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By: Mathew Roland, BBJ
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Whatcom County businesses and volunteers recently stepped up to help prepare Lions Camp Horizon for their 2019 summer season. Operating in their 45th season, Lions Camp Horizon is a local 501 (c)(3) non-profit that provides recreational opportunities for those with physical and developmental disabilities.
The camp was officially started in 1974, after the Lynden Jaycees recognized a need for recreational experiences for adults with disabilities in the region. In 1986 the camp began being hosted at the former site of the Blaine Air Force Station. Since then the camp has grown to support more than 250 campers. Lions Camp Horizon operates six, week-long, overnight camp sessions during the summer months for those ages 12 and up.
This year a handful of businesses and volunteers came together to provide upgrades and donations to the camp facility. Windermere Real Estate selected Lions Camp Horizon, for the second year in a row, third-year total, as the recipients of their Community Service Day. The donation brought nearly 100 volunteers that tackled a variety of large improvement projects at the camp.
Becki Taylor, director of Windermere Foundation said this year was the first time volunteering for some employees and it was a very meaningful experience to recognize the impact they have on the community. “The work that Lions Camp Horizon does is so great. They are truly an unsung hero in the county,” Taylor said.
“The work that Lions Camp Horizon does is so great. They are truly an unsung here in the county.”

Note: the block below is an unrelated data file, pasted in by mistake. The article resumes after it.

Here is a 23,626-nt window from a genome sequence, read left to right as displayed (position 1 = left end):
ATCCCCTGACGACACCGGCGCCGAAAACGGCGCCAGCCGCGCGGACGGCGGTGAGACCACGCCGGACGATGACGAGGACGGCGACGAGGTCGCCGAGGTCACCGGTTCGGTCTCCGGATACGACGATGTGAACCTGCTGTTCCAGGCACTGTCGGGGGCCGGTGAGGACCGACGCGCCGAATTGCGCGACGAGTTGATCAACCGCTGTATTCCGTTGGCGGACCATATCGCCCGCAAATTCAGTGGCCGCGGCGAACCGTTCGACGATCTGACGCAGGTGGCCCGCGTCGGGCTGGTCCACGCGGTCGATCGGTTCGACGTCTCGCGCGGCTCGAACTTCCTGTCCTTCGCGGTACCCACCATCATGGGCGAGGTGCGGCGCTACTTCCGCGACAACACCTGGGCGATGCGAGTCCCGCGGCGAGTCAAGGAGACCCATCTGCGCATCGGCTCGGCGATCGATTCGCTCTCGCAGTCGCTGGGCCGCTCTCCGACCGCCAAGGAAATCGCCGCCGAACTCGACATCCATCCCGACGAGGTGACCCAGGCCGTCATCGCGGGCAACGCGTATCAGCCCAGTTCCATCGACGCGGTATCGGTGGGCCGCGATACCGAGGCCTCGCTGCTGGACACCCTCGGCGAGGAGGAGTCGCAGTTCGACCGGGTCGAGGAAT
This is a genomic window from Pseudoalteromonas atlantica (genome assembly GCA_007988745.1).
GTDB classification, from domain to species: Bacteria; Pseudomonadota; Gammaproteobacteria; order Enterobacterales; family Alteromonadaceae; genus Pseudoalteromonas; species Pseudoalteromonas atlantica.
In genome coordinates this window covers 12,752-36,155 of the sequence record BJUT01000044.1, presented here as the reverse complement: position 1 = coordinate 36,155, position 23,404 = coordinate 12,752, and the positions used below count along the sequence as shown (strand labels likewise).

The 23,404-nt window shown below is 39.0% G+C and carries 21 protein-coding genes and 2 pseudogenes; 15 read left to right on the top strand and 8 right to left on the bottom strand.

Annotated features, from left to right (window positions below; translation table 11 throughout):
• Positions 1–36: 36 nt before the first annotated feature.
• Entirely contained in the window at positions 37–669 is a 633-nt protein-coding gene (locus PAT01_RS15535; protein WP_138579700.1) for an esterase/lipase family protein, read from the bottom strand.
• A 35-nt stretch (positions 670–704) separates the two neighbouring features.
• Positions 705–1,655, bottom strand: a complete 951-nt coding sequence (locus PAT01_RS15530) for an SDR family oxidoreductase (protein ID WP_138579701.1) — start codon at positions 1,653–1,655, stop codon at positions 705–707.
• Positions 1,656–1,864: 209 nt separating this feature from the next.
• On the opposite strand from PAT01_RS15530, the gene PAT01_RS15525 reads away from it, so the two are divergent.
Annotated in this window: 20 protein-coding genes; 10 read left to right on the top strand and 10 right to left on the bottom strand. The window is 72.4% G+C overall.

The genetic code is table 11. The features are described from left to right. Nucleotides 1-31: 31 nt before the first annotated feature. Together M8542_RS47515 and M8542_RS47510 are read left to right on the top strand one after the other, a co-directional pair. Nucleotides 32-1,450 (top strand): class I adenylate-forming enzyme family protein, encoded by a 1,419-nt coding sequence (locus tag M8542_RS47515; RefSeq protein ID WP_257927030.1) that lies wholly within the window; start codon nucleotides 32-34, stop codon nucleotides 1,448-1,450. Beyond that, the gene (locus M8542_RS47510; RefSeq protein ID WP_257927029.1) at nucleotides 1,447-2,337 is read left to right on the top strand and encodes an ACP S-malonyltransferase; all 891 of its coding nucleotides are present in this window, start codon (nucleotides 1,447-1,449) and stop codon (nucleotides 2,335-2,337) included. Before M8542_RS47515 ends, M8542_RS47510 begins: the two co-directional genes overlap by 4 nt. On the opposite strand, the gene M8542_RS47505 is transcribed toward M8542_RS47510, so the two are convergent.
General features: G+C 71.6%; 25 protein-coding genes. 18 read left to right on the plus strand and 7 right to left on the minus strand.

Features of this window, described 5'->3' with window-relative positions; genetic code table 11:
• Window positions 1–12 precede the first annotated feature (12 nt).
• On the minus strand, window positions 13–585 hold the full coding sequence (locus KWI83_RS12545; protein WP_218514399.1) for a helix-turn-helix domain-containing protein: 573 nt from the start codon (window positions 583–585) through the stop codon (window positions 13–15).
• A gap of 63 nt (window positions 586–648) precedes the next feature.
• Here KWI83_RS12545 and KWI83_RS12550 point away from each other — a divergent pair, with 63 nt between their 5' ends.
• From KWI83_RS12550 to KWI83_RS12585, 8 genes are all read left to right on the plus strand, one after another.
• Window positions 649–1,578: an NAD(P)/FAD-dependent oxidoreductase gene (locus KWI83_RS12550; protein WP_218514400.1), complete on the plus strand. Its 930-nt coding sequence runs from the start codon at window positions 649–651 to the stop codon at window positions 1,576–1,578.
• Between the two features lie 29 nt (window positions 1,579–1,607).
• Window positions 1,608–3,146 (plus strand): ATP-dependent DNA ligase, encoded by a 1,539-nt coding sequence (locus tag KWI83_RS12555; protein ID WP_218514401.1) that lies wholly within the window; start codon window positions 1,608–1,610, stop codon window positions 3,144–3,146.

Some of the major improvements included new pavement around the fire-pit to aid those with mobility challenges. The once gravel pit is now surrounded by concrete pavers to improve access for those who use wheelchairs or walkers. A new concrete path was also installed leading to the camp shop which will help with maintenance. Also, camp beds were upgraded with risers to assist campers when getting in and out of bed.
“It’s really nice to see the community coming out to support us,” said Don Webster, Lions Camp Horizon Foundation president. “It is my favorite thing in life beyond my family. I just keep coming back year after year.”
Windermere Real Estate has not been the only group on-site providing support. Volunteers from Americorps National Civilian Community Corps arranged for nine young adults to live at the camp for eight weeks in spring and early summer to help with improvement projects. The young adults have worked for the past few months renovating sidewalks, painting dorms, replacing handrails and providing daily maintenance.
“Helping at Camp Horizon has really opened my eyes to the different ways that we should be accommodating to people with special needs and that is something that I will carry with me after this program,” Americorps volunteer, Taylor Mugford said in an email.
Additional businesses that provided donations included Cowden Gravel & Ready Mix who helped pour concrete for the fire pit and Smith Gardens who donated flowers and shrubs. Anderson Paper, Lil Scoop Bobcat Inc., Mt. Baker Mobile Mixing LLC, Cadman Inc. and Peterson Construction also made contributions.
Doma Brown, 32, has been coming to camp for more years than she can remember. Brown said her favorite part about camp is the counselors. While a majority of the campers come from Whatcom and Skagit County, about 20 percent are from British Columbia, Webster said. Campers also come from Island County, Seattle and Portland.
Developing sustained relationships with the community helps the camp to support programs for a growing roster of campers and their families. This is part of what lead Tera Contezac, executive director, to develop a new sponsorship program for monetary donations that help offset the cost of summer programs. Contezac has lived in Whatcom County since 2008 and has eight years of experience helping adults with disabilities find employment.
Volunteer hours and sponsorships enable the camp staff to focus on implementing new opportunities for campers while preventing the increase in camp fees, Contezac said. “It’s an exciting challenge to have but that also means it’s important for us to have these strong relationships with community members,” she said.